• Irsa team visits Sukkur to monitor flows at barrages
• Punjab complains of receiving less than its share since April 16
• Share unfairly being diverted to Punjab, claims Sindh official

HYDERABAD / LAHORE: Acute water shortages coupled with a searing heatwave have sparked grave concerns in South Punjab and Sindh, with tensions building between the two provinces over their share of the nation’s water resources as demand far outstrips supply.

Life has been upturned in the desert areas of Punjab, including Cholistan, Thal and the tribal areas of Dera Ghazi Khan and Rajanpur, where people have been forced to migrate with their cattle to greener pastures and urban centres in their desperate search for water.

A heatwave there in the early days of May saw the mercury shoot up to 50 degrees Celsius in desert areas,compared to an average of 44 degrees Celsius over the past decade. In other regions, temperatures rose to 48 degrees Celsius compared to past records of 40 degrees Celsius in the same period.

Unlike in the past, Cholistan also received no rainfall in the months of March, April and May, leading to the eventual drying up of rainwater ponds. The death of more than four dozen sheep due to dehydration amid the unnaturally hot weather eventually jolted the Punjab administration into action, with Chief Minister Hamza Shehbaz ordering the immediate provision of water through bowsers, as well as medicines and fodder for livestock through 11 base camps set up for this purpose.

Punjab’s irrigation authorities blamed the Indus River System Authority (Irsa) for worsening the crisis by apportioning the province 0.4 million acre feet (MAF) less water than its share, compared to what they believe is 0.6MAF supplied to Sindh in excess of its share since April 16th.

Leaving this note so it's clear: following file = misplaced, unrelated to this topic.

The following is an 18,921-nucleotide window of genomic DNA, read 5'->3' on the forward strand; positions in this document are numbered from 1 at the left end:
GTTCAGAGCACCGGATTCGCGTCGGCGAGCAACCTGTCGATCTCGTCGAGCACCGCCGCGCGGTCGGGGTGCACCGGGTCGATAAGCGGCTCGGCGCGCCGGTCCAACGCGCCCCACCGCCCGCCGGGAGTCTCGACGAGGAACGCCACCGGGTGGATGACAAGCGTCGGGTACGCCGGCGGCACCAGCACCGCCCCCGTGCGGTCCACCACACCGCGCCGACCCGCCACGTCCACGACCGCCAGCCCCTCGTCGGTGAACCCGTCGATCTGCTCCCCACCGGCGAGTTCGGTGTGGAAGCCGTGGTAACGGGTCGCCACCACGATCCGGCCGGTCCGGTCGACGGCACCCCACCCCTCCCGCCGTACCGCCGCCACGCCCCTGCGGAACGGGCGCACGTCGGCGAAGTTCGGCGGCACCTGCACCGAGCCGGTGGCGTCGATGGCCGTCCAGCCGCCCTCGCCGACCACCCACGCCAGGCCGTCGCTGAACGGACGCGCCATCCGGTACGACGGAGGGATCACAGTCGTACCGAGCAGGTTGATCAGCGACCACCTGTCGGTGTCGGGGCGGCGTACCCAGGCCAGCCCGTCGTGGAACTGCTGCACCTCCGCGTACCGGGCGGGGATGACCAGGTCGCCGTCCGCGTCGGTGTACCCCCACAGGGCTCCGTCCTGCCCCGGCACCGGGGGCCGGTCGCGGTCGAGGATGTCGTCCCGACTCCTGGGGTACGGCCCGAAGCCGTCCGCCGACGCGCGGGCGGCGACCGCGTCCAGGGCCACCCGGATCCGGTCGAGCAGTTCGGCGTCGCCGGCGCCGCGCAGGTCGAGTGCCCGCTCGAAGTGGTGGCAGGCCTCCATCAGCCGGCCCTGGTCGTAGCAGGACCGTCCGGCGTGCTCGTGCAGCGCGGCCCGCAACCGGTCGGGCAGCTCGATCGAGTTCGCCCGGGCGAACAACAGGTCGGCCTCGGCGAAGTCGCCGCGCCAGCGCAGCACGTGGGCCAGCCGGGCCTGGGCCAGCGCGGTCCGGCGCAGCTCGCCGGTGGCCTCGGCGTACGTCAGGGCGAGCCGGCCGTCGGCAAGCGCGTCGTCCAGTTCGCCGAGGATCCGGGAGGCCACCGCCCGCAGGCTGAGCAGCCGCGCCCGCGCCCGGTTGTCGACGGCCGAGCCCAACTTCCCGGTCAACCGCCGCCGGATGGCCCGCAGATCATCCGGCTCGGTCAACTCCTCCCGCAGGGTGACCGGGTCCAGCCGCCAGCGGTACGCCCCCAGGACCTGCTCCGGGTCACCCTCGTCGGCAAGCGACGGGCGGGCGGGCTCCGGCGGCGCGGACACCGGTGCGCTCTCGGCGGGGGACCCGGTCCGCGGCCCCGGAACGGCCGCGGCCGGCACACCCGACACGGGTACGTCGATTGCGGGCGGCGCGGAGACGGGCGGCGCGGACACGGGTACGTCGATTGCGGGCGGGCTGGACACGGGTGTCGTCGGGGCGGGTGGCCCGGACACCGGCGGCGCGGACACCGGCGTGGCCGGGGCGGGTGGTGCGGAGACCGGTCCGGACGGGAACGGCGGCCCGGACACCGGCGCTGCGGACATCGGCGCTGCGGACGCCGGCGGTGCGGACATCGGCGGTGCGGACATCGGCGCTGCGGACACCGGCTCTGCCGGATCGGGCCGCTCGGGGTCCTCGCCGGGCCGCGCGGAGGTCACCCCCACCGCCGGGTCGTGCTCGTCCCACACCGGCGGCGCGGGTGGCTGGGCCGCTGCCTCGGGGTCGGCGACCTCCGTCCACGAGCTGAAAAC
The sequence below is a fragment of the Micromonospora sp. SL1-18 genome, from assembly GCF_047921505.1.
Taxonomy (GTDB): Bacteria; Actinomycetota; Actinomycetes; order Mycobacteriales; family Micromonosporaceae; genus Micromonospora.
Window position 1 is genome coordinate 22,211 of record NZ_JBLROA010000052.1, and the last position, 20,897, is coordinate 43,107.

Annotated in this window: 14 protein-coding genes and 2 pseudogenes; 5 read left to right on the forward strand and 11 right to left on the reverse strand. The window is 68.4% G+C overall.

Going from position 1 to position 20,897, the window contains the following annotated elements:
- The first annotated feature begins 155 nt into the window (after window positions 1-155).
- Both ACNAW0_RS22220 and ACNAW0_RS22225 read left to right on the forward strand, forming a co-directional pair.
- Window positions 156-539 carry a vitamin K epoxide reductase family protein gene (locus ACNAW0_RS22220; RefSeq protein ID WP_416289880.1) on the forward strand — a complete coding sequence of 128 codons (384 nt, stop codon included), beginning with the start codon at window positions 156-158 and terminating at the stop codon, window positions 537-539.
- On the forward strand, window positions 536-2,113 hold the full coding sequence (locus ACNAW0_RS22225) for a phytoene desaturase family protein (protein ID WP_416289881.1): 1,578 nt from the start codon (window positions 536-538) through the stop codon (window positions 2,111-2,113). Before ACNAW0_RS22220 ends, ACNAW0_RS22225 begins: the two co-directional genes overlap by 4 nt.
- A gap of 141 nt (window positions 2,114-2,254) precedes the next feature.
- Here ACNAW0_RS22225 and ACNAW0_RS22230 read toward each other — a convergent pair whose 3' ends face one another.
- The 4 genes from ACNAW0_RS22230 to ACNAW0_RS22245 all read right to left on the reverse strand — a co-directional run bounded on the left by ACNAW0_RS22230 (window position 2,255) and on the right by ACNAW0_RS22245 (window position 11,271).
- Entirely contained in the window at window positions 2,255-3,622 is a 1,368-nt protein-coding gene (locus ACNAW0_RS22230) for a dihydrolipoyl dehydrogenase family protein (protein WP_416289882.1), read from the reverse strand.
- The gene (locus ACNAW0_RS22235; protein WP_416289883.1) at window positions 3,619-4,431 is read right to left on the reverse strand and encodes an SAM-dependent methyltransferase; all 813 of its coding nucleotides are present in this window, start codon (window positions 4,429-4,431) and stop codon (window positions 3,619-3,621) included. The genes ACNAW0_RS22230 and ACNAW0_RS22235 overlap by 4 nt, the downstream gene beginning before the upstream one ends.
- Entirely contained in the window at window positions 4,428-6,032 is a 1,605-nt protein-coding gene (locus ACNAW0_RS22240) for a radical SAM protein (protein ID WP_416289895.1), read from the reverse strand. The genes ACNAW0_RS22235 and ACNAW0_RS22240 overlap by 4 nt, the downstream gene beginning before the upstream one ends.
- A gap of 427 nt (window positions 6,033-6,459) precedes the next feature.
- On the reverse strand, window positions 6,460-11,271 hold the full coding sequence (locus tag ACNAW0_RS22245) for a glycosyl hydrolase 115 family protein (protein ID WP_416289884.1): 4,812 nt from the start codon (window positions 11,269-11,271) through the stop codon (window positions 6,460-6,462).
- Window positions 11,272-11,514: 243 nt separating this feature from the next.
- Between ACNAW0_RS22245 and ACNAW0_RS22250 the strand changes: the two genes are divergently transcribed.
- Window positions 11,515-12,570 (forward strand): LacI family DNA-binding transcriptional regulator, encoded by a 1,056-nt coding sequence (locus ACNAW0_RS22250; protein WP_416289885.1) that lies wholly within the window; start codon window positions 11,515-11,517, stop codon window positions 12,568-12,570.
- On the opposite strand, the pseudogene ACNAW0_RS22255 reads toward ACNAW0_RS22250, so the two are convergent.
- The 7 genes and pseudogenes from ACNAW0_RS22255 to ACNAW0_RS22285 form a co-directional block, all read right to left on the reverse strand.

An official claimed that Punjab had been receiving up to 26 percent less water than its due share between the April 16 and May 11 period. They alleged that Sindh had instead been receiving up to 77pc more than its share during the same period.However, an official from Sindh had the exact opposite to say, claiming that Sindh’s share is in fact being unfairly diverted for Punjab’s use.

Prof Mushtaq Gadhi of the Seraiki Lok Sanjh said the situation in South Punjab has arisen due to failure to construct the Trimmu-Islam Link Canal, which was supposed to have been built by March 31, 1968 under Annexure H of the Indus Water Treaty.With a designed capacity of 20,000 cusecs, the canal was meant to mitigate the loss of Sutlej’s waters in the Cholistan-Bahawalpur region and could also have been used to feed artificial lakes in the Sutlej River valley to replenish the fast-depleting underground water resources there.

Watershortages in Sindh

There is anger in Sindh over its due share of water not being provided to it.

The Irsa chairman, accompanied by the Balochistan and Punjab members of the authority, some members of the National Assembly’s Standing Commi­ttee on Water Resources, Water and Power Development Authority (Wapda) representatives as well as Sindh irrigation officials, reached Sukkur on Friday evening to monitor water flows at the Sukkur and Guddu barrages.